Some weeks, there are just so many things happening that it’s hard to pick one focus for a column. Today’s American crisis mosaic has so many facets that the whole is far worse than any of the parts. Here are six concerns that deserve our attention:
1. The proliferation of sanctuary states and cities that protect undocumented aliens must be addressed. By refusing to help ICE deport undocumented aliens who have committed crimes, they put American citizens and immigrants in danger. The US Supreme Court has already ruled that federal immigration laws supersede state laws in Arizona. Thankfully, California's Orange County supervisors and sheriff have found a legal way to skirt the state’s sanctuary law and help ICE enforce federal law by publicly reporting all prisoners released. May a workable plan be adopted that deports criminals and allows longtime responsible undocumented residents to remain.
2. The loss of young lives is always a tragedy. The slanted news coverage of youth marches and their demands may serve the media’s desire to continually criticize the NRA, the Second Amendment, and the current administration. It also provides the Democrats with an issue to campaign on in the midterm elections. But it doesn’t promote meaningful progress in considering actual common-sense changes. Getting beyond our emotional divisions, we ought to be considering raising the purchase age for guns from 18 to 21, improving the coordination of effective background checks, armed guards on campus, and actually ensuring timely police investigations on citizen warnings.
3. With the Trump suggestion to have armed security on campuses, there needs to be better coverage of places were guns neutralized school shooters. Recently, school resource officer Blaine Gaskill’s quick action brought a school shooting to a quick end. After two students were shot, one gravely wounded, at Great Mills High School in Maryland, Gaskill discharged his gun striking the attacker’s weapon. The gunman then killed himself. In another incident, the Pearl High Assistant Principal Joel Myrick stopped school shooter Luke Woodham who had wounded seven and killed two. After hearing shots, Myrick secured his Colt .45-caliber automatic pistol from his truck, forced Woodham to the ground, and kept his foot on the youth’s neck until the authorities arrived. In the right hands, guns on campus have and can make a positive difference.
4. It’s time to stand in support of the police and sheriffs who work every day to protect our communities. Certainly, when proof of bias or a crime is there, hold individual officers responsible. Look for ways to support and thank the vast majority of officers who put their lives on the line for us daily. The blanket attacks on the police just create distance and fear between officers and the communities they serve.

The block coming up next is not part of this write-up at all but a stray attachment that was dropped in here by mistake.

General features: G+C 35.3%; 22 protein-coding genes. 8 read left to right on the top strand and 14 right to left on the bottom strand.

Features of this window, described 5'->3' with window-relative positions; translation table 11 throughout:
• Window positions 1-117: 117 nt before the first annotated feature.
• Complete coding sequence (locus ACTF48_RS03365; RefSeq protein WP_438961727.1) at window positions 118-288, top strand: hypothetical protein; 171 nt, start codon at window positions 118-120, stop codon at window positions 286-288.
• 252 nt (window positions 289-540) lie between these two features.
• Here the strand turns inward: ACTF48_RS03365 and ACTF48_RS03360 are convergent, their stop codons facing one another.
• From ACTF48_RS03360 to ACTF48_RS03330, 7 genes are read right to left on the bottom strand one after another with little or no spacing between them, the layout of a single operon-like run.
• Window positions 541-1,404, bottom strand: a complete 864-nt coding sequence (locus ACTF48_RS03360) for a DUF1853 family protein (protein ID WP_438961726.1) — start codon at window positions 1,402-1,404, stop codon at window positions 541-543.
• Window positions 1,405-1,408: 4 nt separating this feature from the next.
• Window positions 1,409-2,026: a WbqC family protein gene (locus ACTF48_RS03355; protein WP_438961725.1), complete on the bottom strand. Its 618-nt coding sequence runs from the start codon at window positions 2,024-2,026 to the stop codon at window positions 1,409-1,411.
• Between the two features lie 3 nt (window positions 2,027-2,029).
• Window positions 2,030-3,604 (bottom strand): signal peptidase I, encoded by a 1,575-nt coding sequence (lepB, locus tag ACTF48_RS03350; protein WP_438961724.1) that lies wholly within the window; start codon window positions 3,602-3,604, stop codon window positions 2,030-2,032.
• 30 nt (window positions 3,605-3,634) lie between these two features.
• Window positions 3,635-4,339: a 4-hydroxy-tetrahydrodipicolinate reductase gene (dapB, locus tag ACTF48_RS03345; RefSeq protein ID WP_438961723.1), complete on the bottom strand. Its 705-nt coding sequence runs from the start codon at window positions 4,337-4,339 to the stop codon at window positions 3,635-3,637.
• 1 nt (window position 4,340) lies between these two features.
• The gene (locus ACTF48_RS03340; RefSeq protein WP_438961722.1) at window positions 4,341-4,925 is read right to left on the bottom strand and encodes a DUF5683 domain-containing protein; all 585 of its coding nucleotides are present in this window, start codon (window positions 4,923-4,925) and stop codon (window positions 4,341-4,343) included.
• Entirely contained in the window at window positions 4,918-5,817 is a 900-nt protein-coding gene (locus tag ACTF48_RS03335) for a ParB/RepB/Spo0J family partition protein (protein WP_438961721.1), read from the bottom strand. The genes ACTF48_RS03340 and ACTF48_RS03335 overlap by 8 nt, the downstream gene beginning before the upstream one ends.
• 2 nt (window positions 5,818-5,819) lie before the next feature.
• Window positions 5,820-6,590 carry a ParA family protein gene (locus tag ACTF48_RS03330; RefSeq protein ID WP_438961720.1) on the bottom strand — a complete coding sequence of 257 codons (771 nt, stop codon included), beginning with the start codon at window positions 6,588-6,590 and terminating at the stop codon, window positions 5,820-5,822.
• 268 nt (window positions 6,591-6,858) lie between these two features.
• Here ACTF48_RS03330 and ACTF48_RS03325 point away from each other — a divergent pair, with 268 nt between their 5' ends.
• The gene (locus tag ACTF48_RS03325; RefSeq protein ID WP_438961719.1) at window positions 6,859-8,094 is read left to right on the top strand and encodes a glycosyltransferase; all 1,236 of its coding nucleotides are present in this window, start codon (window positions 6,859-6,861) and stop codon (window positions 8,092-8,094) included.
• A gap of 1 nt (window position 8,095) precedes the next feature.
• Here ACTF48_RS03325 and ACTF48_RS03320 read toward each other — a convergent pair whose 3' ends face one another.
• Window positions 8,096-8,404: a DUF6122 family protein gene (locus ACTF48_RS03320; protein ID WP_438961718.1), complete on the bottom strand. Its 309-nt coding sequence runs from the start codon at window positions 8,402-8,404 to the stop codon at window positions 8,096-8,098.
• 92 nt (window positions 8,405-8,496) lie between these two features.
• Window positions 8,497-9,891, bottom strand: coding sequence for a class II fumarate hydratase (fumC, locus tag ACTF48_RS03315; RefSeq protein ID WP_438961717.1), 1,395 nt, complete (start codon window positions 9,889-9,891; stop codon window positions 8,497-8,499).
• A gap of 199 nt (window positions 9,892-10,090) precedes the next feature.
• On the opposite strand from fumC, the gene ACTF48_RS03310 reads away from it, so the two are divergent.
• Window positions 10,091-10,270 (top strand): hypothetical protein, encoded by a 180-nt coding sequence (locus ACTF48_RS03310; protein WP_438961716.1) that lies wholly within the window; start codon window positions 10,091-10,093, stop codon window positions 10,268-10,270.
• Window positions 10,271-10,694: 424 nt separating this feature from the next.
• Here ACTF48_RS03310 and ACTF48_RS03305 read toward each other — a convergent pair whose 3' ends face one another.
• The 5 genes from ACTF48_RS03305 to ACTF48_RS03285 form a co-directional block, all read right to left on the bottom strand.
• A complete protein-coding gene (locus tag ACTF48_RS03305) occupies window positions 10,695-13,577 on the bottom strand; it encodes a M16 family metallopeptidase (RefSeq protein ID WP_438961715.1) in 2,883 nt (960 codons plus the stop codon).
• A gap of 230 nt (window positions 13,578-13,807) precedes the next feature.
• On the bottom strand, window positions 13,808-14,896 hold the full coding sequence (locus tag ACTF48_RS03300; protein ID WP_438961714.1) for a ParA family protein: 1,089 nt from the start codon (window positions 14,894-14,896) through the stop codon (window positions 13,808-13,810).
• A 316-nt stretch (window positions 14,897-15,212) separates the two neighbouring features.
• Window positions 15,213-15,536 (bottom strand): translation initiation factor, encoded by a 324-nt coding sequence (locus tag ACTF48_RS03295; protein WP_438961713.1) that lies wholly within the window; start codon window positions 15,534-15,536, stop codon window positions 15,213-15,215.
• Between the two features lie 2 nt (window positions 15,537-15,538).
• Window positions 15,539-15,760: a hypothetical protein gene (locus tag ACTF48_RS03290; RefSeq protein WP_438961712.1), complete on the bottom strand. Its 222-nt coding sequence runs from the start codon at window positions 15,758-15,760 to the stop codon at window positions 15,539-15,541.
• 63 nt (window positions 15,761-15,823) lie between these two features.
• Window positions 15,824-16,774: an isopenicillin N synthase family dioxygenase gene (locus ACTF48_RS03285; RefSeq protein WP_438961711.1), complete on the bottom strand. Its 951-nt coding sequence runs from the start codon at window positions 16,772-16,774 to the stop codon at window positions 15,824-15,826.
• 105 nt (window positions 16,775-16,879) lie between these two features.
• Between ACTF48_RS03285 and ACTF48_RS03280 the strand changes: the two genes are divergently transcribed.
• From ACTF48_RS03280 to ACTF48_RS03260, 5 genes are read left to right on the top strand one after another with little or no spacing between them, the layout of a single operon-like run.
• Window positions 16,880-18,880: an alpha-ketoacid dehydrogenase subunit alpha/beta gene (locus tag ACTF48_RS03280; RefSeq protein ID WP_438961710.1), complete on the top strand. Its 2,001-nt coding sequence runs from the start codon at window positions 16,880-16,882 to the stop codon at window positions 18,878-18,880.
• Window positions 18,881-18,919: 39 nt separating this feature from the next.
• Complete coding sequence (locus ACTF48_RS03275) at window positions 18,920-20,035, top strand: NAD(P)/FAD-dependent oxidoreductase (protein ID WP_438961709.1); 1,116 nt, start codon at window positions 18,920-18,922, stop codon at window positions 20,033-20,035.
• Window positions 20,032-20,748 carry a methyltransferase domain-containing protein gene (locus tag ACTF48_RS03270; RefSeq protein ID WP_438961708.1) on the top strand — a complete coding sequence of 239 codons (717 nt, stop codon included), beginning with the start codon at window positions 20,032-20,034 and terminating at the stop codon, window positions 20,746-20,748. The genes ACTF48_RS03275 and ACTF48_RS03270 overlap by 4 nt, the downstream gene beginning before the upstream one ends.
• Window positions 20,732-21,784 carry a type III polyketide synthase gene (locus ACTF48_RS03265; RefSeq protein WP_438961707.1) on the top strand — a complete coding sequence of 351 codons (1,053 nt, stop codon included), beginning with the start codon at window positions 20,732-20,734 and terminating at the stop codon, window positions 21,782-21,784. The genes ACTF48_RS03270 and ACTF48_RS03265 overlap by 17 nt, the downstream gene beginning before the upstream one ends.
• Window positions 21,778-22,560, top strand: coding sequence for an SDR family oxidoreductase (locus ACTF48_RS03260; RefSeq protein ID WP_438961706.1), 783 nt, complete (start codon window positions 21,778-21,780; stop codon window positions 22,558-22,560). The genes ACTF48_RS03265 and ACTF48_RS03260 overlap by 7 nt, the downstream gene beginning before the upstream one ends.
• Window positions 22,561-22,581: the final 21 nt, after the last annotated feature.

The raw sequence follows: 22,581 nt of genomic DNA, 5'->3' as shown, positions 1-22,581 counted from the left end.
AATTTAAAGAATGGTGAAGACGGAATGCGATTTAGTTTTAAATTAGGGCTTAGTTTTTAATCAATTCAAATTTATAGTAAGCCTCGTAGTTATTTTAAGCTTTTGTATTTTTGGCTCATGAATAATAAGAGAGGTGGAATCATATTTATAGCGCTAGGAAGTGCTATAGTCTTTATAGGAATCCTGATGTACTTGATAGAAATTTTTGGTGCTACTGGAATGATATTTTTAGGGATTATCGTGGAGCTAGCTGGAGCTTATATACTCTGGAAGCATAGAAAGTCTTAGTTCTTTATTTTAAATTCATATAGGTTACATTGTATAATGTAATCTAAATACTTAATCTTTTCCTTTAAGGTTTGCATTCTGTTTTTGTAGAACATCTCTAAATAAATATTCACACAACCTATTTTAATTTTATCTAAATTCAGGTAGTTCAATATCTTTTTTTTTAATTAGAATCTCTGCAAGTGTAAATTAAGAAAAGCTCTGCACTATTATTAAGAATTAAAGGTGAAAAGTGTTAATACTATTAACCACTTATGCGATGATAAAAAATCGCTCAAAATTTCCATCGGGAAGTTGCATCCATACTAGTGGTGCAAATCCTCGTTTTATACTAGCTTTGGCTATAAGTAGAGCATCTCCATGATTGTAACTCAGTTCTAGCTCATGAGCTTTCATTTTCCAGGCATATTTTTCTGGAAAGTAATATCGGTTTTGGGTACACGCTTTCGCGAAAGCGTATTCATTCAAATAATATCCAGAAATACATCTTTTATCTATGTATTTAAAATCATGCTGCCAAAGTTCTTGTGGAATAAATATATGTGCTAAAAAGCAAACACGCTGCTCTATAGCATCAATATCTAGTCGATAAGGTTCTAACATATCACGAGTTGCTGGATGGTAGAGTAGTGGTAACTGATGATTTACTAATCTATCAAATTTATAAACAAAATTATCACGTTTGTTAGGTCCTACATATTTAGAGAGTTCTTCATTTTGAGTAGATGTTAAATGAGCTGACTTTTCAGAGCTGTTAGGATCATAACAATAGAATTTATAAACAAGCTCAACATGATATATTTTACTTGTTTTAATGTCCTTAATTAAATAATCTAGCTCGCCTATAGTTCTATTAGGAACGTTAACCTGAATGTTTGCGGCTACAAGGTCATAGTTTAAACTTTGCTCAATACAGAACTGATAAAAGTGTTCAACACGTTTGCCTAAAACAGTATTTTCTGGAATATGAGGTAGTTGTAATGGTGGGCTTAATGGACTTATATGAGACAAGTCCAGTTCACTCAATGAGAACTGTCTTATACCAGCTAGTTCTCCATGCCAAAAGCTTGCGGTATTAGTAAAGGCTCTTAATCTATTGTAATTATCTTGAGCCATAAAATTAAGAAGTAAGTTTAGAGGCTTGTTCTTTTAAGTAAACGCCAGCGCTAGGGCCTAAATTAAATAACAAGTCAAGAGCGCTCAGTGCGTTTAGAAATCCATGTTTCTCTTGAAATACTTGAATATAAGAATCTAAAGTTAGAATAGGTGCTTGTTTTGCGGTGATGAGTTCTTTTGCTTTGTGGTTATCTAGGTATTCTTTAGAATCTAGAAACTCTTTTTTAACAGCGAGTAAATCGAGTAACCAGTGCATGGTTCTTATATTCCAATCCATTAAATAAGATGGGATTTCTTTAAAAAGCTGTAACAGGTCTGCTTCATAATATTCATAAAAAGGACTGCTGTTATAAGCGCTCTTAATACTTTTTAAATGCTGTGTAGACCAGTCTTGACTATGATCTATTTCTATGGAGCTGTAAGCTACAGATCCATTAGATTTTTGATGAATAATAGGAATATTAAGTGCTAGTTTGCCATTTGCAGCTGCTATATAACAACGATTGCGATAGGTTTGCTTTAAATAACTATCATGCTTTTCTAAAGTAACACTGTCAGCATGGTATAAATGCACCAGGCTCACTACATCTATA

5. While we need to support good officers working to protect us, we must hold accountable the irresponsible. There is growing evidence that people at the top of the FBI and the Department of Justice politicized, even weaponized, the FISA process to legitimize spying on the Trump campaign. The DOJ’s slow response to share relevant documents needed to assess the seriousness of the charges is further damaging the reputation of our embattled legal system. While the media can’t get enough about Stormy Daniels and Russian collusion, they remain relatively silent about the clear evidence of FISA abuse. It’s time to subpoena those documents and consider appointing a special counsel.
6. Finally, not to leave him out, President Trump has shown he is no fiscal conservative. Rather than letting Democratic resistance take the blame for shutting down government’s non-essential services, he signed an omnibus spending bill that is the second largest in history after President Obama. It will further explode the debt, and it fails to deliver on his promise to adequately fund his border wall or pass a workable DACA plan. President Trump’s tax plan will boost our economy, return money to taxpayers, and increase federal revenue, but he’s certainly not draining the swamp. He’s expanding it.